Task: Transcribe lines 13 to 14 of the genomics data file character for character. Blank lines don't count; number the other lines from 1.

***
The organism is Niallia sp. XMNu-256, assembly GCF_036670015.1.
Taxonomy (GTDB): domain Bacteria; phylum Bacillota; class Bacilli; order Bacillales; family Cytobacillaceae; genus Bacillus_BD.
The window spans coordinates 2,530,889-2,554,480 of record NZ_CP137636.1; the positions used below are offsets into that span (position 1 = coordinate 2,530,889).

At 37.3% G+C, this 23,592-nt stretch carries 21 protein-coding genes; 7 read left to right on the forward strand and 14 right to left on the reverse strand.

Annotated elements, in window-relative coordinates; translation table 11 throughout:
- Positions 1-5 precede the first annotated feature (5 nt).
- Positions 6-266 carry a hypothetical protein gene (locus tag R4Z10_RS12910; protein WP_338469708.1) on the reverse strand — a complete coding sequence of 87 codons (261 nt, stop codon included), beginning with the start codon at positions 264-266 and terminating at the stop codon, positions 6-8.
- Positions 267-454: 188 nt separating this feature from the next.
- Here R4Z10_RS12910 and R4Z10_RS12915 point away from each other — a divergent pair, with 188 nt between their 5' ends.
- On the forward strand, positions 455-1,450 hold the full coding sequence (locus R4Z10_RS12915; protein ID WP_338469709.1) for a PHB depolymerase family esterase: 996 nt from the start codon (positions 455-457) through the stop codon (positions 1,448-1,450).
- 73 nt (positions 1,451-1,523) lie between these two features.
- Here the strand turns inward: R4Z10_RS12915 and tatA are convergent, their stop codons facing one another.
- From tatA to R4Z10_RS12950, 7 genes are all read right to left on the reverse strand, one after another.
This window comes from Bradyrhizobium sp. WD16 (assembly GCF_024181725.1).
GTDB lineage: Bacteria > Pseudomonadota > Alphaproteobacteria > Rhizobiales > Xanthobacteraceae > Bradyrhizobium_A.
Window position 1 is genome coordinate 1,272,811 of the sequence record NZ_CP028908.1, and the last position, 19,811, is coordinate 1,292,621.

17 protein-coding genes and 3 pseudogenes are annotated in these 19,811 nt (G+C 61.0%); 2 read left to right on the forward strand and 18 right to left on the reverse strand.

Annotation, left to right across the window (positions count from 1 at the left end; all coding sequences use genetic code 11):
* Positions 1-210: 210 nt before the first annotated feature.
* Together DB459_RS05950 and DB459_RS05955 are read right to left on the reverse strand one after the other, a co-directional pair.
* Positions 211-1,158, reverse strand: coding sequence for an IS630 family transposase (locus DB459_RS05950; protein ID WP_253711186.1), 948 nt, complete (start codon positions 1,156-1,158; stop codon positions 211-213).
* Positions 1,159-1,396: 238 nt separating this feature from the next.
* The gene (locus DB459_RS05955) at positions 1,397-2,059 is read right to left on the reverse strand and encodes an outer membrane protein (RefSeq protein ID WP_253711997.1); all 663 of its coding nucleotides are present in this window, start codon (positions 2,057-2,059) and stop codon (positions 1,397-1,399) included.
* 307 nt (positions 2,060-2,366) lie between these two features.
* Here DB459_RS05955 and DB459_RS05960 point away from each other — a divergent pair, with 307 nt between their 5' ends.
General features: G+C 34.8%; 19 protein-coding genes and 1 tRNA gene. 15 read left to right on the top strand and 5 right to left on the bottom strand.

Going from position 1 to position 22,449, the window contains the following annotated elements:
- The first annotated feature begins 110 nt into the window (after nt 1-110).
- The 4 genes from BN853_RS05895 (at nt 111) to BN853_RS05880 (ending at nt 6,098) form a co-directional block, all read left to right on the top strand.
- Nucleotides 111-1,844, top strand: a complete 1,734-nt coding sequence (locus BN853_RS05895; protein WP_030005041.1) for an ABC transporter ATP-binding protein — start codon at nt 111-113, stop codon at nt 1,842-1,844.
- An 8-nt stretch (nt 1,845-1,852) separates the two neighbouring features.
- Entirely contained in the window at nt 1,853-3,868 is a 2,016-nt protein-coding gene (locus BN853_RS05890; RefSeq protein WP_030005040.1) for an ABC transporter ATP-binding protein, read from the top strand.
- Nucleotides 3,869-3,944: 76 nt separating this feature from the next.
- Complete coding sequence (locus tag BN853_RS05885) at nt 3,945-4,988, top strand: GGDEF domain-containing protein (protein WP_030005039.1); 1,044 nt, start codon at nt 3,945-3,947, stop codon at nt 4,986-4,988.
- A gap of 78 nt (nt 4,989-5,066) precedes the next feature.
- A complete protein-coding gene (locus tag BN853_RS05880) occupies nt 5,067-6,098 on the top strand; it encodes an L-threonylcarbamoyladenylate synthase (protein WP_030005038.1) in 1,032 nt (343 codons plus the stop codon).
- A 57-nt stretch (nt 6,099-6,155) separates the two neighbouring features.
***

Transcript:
- From tatA to R4Z10_RS12950, 7 genes are all read right to left on the reverse strand, one after another.
This window comes from Bradyrhizobium sp. WD16 (assembly GCF_024181725.1).